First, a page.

This may seem a bit surprising, as the disease affects voluntary or striated muscles, whereas breathing is supposed to be an involuntary action. We don’t need to be consciously aware to breathe. However, if you think about it, we also have the ability to hold our breath at will. This clearly shows that, although the muscles of the diaphragm are involuntary, they are an exception, in that they can also be voluntarily controlled. Therefore, they are affected by ALS as well.
The average life expectancy of people with ALS is 2-4 years. Some types can allow the person to live for about 10 years, but rarely more. The 2 rare cases are those of Jason Becker and Stephen Hawking. Jason Becker was a guitarist when diagnosed with the disease. He now composes music through a computer, having lost the ability to play the guitar. Stephen Hawking was 21 when diagnosed with the disease and was given 2 more years to live. However, he survived for another 55 years with the disorder. These 2 examples, however, are extremely rare cases.
Diagnosis and Treatment of ALS
There is no specific test that can be used to diagnose ALS. Physicians usually diagnose it by eliminating all other possible reasons. For this purpose, various tests like MRI (Magnetic Resonance Imaging) and EMG (Electromyography) are performed to help eliminate the possibility of other diseases that may cause similar symptoms. The physician must be careful during this diagnosis, as different symptoms of ALS can be caused by various diseases or infections.
There is no treatment or cure for ALS, but there are ways to relieve the symptoms and make life easier for the patients. Unfortunately, these do not slow down the rate of progression of the disease.
Patients facing speech problems, like slurring, can opt for speech therapy. This can be especially helpful in the later stages to maintain communication for as long as possible. Physical therapy is also highly recommended for patients with ALS and other motor neuron diseases. It helps maintain muscle function for as as long as possible.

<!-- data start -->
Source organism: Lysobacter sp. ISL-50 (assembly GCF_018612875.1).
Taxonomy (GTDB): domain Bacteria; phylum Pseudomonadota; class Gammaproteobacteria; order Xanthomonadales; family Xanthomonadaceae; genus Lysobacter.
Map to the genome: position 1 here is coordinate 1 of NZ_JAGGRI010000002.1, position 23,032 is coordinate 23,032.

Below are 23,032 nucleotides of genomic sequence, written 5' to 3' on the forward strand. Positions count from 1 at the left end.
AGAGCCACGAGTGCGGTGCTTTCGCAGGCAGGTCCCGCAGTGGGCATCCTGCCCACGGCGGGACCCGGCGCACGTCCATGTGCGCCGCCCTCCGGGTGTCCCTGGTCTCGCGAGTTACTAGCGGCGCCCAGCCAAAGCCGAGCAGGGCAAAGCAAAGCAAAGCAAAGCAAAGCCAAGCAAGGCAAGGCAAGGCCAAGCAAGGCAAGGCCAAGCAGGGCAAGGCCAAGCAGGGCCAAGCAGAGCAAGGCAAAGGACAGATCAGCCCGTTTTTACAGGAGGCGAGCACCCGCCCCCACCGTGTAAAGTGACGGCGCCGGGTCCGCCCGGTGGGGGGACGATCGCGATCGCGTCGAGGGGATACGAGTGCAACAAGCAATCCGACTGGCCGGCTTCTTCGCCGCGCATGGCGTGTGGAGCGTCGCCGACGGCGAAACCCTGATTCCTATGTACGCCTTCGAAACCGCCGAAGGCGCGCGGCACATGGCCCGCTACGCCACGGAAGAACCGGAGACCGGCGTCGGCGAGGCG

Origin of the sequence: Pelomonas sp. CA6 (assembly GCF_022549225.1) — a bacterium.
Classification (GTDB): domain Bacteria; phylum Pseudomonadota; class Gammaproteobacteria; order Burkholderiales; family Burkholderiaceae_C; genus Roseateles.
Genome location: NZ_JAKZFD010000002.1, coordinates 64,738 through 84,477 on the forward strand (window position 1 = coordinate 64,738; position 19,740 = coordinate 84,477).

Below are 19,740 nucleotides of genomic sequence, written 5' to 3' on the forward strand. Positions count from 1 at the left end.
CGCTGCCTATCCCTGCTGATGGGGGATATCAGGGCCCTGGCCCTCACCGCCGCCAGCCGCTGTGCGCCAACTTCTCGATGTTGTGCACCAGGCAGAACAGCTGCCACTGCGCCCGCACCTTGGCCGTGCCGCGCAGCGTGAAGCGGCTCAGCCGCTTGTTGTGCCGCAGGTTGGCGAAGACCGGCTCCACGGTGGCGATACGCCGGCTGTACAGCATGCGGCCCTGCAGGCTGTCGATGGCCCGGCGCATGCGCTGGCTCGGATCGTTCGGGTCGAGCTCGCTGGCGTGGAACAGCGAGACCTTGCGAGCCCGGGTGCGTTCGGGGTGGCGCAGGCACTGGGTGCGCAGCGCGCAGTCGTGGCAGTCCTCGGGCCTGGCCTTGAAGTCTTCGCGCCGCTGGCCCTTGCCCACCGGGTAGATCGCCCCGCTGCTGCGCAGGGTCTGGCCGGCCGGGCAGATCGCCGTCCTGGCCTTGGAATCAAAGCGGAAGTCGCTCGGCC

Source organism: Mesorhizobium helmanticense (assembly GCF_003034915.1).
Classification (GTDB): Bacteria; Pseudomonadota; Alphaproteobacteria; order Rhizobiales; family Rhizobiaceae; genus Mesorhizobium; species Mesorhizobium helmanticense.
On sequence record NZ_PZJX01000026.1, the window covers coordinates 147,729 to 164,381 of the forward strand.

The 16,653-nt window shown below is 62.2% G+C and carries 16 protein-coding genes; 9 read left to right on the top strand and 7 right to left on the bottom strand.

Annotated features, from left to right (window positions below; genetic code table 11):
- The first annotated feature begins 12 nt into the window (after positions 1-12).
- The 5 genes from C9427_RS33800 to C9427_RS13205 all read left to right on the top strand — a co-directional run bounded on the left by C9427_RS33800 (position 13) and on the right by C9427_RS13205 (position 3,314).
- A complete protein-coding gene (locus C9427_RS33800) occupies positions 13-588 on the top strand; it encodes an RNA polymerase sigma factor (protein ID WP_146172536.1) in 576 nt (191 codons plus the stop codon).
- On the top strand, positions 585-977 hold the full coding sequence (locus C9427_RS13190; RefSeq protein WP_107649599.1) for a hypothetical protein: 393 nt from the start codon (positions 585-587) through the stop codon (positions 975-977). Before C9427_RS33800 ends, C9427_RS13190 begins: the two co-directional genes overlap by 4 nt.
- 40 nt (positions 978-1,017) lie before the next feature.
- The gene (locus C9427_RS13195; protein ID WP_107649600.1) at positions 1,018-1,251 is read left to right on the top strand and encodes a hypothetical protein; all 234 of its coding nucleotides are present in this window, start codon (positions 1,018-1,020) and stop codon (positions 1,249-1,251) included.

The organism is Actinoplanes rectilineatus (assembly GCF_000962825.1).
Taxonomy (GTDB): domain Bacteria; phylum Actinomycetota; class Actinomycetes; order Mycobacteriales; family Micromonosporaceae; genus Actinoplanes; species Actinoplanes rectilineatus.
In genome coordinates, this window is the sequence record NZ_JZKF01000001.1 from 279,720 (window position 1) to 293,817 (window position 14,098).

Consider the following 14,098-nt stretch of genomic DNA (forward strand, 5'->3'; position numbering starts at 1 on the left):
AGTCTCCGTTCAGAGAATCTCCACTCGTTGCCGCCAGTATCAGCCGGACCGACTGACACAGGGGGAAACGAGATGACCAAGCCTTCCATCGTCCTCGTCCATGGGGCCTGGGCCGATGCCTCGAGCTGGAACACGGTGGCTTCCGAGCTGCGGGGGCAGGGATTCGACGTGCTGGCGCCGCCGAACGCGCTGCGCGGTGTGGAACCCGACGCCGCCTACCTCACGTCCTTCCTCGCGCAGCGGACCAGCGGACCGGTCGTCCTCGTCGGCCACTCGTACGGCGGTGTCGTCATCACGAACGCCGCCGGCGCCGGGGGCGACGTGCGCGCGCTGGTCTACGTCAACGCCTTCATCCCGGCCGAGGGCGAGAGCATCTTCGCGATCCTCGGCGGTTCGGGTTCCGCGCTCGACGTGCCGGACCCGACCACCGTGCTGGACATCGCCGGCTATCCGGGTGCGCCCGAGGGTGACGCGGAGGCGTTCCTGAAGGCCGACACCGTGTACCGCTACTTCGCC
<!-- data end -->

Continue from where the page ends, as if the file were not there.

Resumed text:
In the later stages of the disease, or even in the initial stages of bulbar ALS, respiratory help is required. Ventilators are a boon in such times. These can help by inflating and deflating the person’s lungs, thus drawing in and expelling air.
Certain medications have been approved by the FDA that may help in slowing down the progress of the disease. These are riluzole and edavarone. Medications are also prescribed that help in relieving pain, muscle stiffness, cramping, etc.
ALS may not be very common, but it is certainly a painful disease. The patient retains their cognitive abilities and are therefore aware of their rapidly degrading state. Due to this, they may become depressed. Some people also show signs of dementia in conjunction with the disease. However, no link has yet been established between ALS and dementia. It is important for these people to keep their spirits up, however, and for their loved ones to provide support and affection throughout this difficult disease.
- National Institute of Neurological Disorders And Stroke
- Genetics Home Reference(Link 1)
- Genetics Home Reference(Link 2)